The recent devaluation of the peso means that all bets are off. At present, the peso has shrunk to about half the value of the US dollar, and it's anyone's guess as to how much further it may drop when banking restrictions are eased. Travellers may discover that two-tiered price structures - one price for Argentine nationals, and a second, higher price for foreigners - have been adopted in some industries. In general, however, Argentina is far less expensive for foreign travellers than once it was.

Visa and MasterCard are the most widely accepted credit cards. Tipping around 10% is customary in restaurants. Bargaining is uncommon, except in the artisan markets of the Andean northwest.

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Buenos Aires

More European than South American in flavour, Buenos Aires' heart boasts bustling streets, grand avenues, old-time cafes and stylish restaurants. The locals are renowned for their flair and cockiness, even in times of adversity. It's a city of tragedy and elation; a vibrant, cosmopolitan capital.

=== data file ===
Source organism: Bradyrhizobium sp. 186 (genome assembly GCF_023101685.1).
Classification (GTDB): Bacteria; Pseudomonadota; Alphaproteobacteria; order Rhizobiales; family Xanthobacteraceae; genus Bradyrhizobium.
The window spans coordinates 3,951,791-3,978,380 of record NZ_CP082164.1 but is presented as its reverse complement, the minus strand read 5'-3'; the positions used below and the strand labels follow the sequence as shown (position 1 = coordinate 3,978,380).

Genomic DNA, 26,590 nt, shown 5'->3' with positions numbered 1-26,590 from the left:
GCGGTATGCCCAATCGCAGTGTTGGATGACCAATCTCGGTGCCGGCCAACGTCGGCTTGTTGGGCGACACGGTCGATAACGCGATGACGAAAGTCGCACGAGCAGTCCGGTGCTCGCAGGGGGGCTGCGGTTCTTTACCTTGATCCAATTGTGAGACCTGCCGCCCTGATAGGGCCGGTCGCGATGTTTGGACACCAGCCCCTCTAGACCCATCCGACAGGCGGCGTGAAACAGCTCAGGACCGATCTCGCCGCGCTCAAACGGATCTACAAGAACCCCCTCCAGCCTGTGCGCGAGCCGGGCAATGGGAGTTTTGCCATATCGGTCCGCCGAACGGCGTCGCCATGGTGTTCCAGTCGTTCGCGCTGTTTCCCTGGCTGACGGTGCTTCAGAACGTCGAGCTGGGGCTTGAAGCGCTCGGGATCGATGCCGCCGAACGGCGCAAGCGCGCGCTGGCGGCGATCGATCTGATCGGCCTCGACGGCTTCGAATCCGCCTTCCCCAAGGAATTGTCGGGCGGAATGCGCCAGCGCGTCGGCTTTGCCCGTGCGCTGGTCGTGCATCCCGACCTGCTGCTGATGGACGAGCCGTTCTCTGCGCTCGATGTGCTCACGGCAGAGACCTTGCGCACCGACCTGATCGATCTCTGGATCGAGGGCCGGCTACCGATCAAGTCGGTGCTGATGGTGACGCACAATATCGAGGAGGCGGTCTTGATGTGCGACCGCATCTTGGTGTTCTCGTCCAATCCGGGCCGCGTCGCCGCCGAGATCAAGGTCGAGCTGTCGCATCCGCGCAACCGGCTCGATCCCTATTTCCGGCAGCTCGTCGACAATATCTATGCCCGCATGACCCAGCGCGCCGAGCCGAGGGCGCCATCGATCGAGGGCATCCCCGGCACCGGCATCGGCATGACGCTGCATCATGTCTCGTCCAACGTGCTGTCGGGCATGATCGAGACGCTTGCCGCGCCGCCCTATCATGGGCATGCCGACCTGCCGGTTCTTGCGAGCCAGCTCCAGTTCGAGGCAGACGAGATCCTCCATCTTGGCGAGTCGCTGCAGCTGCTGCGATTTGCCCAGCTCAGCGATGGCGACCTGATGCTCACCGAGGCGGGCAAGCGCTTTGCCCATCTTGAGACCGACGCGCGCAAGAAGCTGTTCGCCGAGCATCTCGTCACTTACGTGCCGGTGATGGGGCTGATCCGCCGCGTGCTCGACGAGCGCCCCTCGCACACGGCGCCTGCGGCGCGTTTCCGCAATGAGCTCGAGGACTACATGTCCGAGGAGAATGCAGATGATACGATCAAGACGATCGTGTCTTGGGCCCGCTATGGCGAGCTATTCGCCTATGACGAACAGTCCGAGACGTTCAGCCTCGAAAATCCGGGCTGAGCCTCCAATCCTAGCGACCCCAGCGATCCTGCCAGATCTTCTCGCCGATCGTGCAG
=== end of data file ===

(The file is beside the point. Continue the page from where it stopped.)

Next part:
For the tourist, Buenos Aires delivers. Wander cobbled streets, marvelling at faded architectural glories and colourfully painted metal houses. Talk world politics and fútbol in atmospheric old cafes. Tuck into one of the famous Argentinian steaks to power a long night's partying.


Argentina's second city, Córdoba long rivaled Buenos Aires for political, economic and cultural supremacy; indeed, while Buenos Aires languished through neglect in the 17th century, Cordoba was the country's architectural treasure house. Today, a fine collection of colonial buildings is concentrated in its compact centre. They include the old market, the Iglesia Catedral (featuring a Romanesque dome) and the Jesuit Iglesia de la Compañía. The Museo Histórico Provincial Marqués de Sobremonte is one of the most important historical museums in the country.